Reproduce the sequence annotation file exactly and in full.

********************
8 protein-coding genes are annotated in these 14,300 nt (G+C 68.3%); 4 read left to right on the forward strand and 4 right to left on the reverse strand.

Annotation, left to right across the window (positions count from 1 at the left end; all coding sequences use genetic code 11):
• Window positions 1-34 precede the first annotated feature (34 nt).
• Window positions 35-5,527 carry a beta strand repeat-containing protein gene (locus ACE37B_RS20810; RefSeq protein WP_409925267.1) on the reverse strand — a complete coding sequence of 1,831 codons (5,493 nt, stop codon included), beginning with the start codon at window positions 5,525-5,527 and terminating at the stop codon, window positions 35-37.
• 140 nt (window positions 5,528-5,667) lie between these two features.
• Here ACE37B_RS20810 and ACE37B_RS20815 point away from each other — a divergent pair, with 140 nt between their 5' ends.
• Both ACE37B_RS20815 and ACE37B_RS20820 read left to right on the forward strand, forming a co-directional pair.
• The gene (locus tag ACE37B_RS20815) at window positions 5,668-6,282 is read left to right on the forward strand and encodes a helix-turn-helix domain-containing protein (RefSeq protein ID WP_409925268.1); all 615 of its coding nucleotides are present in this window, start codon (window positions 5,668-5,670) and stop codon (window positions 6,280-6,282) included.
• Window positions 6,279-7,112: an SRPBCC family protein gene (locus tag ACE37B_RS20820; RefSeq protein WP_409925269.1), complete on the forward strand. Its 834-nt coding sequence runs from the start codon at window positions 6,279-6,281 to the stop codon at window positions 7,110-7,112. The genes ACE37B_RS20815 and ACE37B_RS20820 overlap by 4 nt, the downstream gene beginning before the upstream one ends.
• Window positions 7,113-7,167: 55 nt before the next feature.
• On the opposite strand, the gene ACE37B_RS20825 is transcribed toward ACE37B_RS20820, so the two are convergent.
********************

8 protein-coding genes are annotated in these 14,300 nt (G+C 68.3%); 4 read left to right on the forward strand and 4 right to left on the reverse strand.

Annotation, left to right across the window (positions count from 1 at the left end; all coding sequences use genetic code 11):
• Window positions 1-34 precede the first annotated feature (34 nt).
• Window positions 35-5,527 carry a beta strand repeat-containing protein gene (locus ACE37B_RS20810; RefSeq protein WP_409925267.1) on the reverse strand — a complete coding sequence of 1,831 codons (5,493 nt, stop codon included), beginning with the start codon at window positions 5,525-5,527 and terminating at the stop codon, window positions 35-37.
• 140 nt (window positions 5,528-5,667) lie between these two features.
• Here ACE37B_RS20810 and ACE37B_RS20815 point away from each other — a divergent pair, with 140 nt between their 5' ends.
• Both ACE37B_RS20815 and ACE37B_RS20820 read left to right on the forward strand, forming a co-directional pair.
• The gene (locus tag ACE37B_RS20815) at window positions 5,668-6,282 is read left to right on the forward strand and encodes a helix-turn-helix domain-containing protein (RefSeq protein ID WP_409925268.1); all 615 of its coding nucleotides are present in this window, start codon (window positions 5,668-5,670) and stop codon (window positions 6,280-6,282) included.
• Window positions 6,279-7,112: an SRPBCC family protein gene (locus tag ACE37B_RS20820; RefSeq protein WP_409925269.1), complete on the forward strand. Its 834-nt coding sequence runs from the start codon at window positions 6,279-6,281 to the stop codon at window positions 7,110-7,112. The genes ACE37B_RS20815 and ACE37B_RS20820 overlap by 4 nt, the downstream gene beginning before the upstream one ends.
• Window positions 7,113-7,167: 55 nt before the next feature.
• On the opposite strand, the gene ACE37B_RS20825 is transcribed toward ACE37B_RS20820, so the two are convergent.